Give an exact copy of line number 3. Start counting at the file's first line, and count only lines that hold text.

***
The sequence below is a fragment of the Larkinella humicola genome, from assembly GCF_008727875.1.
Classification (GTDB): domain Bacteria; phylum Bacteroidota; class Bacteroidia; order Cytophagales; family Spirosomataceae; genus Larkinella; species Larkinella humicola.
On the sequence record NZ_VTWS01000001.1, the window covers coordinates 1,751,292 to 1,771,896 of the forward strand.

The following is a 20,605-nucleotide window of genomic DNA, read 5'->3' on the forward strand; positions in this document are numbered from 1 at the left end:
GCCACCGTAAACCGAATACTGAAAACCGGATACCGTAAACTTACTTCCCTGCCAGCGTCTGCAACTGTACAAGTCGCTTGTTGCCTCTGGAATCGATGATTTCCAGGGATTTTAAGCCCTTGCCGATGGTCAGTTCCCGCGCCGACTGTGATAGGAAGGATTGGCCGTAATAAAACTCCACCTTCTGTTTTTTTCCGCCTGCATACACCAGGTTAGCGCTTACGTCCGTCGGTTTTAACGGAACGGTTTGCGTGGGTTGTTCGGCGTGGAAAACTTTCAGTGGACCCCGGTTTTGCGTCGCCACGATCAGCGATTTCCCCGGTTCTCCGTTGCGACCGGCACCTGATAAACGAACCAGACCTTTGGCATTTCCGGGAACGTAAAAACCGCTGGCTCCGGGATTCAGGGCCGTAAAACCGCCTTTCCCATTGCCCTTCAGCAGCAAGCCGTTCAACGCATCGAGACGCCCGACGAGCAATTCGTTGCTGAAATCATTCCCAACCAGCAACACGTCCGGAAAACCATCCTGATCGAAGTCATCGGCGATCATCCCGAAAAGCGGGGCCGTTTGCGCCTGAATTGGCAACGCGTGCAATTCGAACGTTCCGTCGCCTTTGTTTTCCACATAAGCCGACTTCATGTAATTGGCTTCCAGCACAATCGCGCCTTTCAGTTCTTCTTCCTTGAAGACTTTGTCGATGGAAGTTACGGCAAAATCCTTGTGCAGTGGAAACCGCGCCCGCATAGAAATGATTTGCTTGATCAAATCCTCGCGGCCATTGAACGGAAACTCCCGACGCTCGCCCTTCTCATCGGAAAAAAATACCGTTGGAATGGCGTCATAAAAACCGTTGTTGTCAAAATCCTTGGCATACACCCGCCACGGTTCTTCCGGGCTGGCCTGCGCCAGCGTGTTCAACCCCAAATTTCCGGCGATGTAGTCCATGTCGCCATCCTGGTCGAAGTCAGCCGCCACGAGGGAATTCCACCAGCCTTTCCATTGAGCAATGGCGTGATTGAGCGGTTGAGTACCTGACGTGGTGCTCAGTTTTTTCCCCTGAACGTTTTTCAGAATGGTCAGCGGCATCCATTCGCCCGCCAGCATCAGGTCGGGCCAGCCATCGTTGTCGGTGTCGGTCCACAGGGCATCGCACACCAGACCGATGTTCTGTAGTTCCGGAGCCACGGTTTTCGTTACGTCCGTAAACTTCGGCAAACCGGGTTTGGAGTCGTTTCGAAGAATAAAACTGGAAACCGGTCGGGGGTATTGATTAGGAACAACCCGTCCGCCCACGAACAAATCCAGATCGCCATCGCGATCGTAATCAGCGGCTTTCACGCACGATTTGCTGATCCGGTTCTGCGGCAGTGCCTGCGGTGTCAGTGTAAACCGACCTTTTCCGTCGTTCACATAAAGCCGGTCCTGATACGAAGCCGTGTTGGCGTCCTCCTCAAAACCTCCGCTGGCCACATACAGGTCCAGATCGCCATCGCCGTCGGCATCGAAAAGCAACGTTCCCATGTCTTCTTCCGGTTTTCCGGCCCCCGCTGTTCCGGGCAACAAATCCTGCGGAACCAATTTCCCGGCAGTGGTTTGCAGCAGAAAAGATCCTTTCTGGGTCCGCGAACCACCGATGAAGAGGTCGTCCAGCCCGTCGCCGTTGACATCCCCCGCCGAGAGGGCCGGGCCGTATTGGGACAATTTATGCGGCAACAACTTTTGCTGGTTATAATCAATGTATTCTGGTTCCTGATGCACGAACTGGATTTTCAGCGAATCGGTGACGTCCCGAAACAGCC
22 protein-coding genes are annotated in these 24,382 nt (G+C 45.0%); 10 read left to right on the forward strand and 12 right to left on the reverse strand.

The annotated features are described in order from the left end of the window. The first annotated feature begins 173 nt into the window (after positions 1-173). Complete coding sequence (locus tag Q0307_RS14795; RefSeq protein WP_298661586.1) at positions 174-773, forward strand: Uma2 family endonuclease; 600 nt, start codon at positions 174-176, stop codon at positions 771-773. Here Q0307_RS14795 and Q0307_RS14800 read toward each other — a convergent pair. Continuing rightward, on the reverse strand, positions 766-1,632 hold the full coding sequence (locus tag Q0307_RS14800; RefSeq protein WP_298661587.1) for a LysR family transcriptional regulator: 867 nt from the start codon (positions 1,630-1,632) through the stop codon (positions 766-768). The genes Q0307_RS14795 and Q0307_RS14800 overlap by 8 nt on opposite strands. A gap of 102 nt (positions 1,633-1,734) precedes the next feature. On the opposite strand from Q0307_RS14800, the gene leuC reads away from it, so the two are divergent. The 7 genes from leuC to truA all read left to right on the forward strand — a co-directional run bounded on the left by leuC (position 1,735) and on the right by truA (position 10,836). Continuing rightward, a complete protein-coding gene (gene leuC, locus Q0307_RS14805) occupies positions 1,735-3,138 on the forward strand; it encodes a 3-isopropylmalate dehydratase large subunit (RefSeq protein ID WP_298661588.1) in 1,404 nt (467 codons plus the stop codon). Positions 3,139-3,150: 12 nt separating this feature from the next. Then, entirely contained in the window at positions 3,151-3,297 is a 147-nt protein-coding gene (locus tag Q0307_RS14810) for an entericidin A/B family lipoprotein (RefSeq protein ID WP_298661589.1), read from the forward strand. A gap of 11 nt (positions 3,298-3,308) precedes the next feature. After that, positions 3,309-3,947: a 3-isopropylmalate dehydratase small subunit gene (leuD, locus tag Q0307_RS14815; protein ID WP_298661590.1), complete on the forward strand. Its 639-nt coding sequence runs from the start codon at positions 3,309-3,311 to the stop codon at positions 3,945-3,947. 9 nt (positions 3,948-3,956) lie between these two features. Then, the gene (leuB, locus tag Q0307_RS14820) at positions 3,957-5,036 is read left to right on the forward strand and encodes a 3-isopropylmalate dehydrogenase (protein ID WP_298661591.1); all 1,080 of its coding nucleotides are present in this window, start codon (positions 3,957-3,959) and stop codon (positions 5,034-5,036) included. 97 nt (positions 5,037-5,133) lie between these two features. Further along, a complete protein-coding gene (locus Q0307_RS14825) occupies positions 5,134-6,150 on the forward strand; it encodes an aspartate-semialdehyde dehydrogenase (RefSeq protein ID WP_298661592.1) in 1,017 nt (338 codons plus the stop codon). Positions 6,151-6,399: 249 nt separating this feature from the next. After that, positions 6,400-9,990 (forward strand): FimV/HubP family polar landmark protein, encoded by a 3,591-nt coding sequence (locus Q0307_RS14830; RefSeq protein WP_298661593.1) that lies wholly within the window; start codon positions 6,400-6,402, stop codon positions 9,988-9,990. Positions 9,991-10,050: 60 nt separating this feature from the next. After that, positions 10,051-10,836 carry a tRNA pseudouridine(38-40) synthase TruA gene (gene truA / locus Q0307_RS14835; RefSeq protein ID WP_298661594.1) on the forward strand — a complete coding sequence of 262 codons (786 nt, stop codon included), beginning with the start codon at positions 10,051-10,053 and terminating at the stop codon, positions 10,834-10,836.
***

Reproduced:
On the sequence record NZ_VTWS01000001.1, the window covers coordinates 1,751,292 to 1,771,896 of the forward strand.